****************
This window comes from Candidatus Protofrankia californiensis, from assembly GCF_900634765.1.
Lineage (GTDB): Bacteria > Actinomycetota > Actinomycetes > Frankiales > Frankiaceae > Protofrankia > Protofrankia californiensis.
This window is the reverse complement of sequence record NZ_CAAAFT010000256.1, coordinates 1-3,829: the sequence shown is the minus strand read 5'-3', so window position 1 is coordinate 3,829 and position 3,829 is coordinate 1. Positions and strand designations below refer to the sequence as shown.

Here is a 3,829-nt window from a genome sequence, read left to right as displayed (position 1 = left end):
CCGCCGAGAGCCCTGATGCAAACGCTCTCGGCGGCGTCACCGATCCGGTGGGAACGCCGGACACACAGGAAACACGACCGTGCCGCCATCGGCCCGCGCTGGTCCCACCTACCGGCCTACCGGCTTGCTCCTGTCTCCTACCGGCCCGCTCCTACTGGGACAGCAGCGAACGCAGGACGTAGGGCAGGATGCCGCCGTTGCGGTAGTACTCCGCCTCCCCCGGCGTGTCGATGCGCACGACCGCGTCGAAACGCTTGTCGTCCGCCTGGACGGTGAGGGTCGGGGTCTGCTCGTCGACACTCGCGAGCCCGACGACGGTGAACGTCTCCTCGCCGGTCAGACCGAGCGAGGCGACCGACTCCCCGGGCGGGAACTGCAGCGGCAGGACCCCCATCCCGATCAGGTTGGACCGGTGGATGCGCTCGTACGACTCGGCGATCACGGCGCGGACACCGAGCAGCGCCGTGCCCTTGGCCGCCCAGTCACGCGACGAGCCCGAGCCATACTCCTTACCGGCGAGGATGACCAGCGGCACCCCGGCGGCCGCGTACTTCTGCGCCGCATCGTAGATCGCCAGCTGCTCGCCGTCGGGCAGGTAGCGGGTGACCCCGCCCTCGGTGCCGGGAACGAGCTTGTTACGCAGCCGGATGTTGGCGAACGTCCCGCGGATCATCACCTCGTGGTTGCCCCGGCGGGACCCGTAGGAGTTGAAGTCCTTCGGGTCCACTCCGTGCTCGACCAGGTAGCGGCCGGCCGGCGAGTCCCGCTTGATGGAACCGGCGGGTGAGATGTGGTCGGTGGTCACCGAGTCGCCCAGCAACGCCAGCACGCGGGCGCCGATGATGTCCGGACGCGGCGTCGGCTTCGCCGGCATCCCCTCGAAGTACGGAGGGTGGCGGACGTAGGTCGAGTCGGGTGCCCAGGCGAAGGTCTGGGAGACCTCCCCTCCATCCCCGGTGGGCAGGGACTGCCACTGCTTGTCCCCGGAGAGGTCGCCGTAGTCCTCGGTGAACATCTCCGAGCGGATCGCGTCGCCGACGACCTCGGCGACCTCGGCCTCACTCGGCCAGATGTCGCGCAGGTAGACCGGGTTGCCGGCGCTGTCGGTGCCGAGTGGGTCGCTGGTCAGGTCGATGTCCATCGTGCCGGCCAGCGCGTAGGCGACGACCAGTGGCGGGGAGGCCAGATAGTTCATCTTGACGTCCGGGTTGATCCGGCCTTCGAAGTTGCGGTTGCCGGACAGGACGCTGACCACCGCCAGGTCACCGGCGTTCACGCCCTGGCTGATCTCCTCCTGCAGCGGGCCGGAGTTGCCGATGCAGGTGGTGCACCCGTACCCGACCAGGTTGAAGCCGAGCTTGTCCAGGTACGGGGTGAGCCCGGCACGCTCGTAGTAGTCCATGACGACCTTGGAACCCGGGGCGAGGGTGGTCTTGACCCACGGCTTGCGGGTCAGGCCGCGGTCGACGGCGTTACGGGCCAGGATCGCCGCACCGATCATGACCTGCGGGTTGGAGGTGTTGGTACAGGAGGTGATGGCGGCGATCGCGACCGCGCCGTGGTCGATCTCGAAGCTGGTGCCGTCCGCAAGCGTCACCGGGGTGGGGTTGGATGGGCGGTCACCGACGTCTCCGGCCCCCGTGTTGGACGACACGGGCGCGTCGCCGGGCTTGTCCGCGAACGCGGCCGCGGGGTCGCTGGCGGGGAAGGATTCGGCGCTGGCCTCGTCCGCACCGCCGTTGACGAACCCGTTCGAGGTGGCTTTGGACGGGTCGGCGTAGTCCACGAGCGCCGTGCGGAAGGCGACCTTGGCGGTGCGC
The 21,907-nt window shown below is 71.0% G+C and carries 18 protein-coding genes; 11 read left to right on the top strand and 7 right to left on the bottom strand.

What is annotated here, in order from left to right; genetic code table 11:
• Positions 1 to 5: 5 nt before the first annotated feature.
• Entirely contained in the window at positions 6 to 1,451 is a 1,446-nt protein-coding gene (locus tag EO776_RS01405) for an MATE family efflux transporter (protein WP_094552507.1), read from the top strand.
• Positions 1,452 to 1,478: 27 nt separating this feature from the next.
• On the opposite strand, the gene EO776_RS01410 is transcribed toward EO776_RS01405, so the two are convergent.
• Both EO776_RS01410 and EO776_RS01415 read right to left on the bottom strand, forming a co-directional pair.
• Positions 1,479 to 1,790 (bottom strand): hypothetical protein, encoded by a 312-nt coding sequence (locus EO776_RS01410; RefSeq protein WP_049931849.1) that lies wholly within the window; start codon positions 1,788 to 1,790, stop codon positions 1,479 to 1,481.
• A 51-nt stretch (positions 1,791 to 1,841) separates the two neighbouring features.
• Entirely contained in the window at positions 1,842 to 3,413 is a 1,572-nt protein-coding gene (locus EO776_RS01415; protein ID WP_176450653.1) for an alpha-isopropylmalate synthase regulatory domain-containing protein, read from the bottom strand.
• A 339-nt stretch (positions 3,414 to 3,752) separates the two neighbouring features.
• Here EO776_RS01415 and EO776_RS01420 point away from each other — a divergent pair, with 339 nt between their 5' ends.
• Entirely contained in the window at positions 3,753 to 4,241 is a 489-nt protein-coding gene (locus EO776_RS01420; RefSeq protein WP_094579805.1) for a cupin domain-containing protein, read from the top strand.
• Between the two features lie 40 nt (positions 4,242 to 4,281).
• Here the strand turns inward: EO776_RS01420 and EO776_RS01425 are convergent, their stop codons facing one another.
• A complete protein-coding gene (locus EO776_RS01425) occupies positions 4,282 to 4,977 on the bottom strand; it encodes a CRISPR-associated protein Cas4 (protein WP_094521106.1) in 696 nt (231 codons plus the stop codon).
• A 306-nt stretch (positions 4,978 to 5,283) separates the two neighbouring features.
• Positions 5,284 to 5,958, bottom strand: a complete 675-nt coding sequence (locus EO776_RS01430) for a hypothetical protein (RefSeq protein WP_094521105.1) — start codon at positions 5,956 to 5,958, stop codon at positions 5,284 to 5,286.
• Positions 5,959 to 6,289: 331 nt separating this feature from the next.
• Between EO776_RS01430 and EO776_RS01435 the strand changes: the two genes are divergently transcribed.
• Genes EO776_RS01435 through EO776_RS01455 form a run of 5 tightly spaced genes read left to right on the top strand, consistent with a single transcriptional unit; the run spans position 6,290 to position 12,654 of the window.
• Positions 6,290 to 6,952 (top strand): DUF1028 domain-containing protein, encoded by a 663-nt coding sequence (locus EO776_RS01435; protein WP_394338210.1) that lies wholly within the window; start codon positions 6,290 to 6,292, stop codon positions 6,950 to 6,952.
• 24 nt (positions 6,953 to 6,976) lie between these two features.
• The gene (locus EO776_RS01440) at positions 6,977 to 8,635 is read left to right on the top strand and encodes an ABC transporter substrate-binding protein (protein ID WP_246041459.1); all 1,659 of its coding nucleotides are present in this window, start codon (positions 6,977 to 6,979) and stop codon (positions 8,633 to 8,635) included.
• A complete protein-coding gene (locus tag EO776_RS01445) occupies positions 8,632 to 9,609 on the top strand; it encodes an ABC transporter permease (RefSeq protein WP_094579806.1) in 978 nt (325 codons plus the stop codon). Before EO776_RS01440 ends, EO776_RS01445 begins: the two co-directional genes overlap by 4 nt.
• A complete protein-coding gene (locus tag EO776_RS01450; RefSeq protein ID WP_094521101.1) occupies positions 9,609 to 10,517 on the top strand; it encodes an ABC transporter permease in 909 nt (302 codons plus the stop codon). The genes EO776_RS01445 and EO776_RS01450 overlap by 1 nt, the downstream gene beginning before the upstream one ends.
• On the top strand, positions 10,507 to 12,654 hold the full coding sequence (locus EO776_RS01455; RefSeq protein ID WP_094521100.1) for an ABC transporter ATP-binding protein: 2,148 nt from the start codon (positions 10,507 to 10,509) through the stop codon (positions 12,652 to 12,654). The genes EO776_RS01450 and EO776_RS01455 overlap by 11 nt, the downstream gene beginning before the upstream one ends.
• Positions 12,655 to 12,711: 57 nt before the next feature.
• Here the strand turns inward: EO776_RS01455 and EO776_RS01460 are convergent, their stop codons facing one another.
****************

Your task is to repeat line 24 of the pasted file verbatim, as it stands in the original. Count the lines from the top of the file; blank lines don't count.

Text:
• Positions 5,959 to 6,289: 331 nt separating this feature from the next.